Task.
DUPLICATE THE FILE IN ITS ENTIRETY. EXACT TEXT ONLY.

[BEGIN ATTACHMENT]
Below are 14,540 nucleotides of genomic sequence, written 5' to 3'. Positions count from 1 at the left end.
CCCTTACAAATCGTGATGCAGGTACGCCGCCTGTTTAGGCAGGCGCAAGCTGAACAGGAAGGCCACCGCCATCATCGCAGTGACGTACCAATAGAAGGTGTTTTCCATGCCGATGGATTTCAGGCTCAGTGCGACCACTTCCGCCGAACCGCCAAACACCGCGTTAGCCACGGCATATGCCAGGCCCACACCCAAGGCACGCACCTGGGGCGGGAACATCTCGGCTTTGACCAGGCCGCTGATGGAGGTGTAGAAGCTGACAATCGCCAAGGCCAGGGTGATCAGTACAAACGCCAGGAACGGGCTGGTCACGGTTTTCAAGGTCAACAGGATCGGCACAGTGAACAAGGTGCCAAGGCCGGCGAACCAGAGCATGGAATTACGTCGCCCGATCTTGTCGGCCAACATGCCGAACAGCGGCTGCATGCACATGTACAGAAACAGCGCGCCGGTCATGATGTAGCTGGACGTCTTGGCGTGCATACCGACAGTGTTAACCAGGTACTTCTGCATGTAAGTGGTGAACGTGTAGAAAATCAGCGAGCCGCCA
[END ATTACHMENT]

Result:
Below are 14,540 nucleotides of genomic sequence, written 5' to 3'. Positions count from 1 at the left end.
CCCTTACAAATCGTGATGCAGGTACGCCGCCTGTTTAGGCAGGCGCAAGCTGAACAGGAAGGCCACCGCCATCATCGCAGTGACGTACCAATAGAAGGTGTTTTCCATGCCGATGGATTTCAGGCTCAGTGCGACCACTTCCGCCGAACCGCCAAACACCGCGTTAGCCACGGCATATGCCAGGCCCACACCCAAGGCACGCACCTGGGGCGGGAACATCTCGGCTTTGACCAGGCCGCTGATGGAGGTGTAGAAGCTGACAATCGCCAAGGCCAGGGTGATCAGTACAAACGCCAGGAACGGGCTGGTCACGGTTTTCAAGGTCAACAGGATCGGCACAGTGAACAAGGTGCCAAGGCCGGCGAACCAGAGCATGGAATTACGTCGCCCGATCTTGTCGGCCAACATGCCGAACAGCGGCTGCATGCACATGTACAGAAACAGCGCGCCGGTCATGATGTAGCTGGACGTCTTGGCGTGCATACCGACAGTGTTAACCAGGTACTTCTGCATGTAAGTGGTGAACGTGTAGAAAATCAGCGAGCCGCCA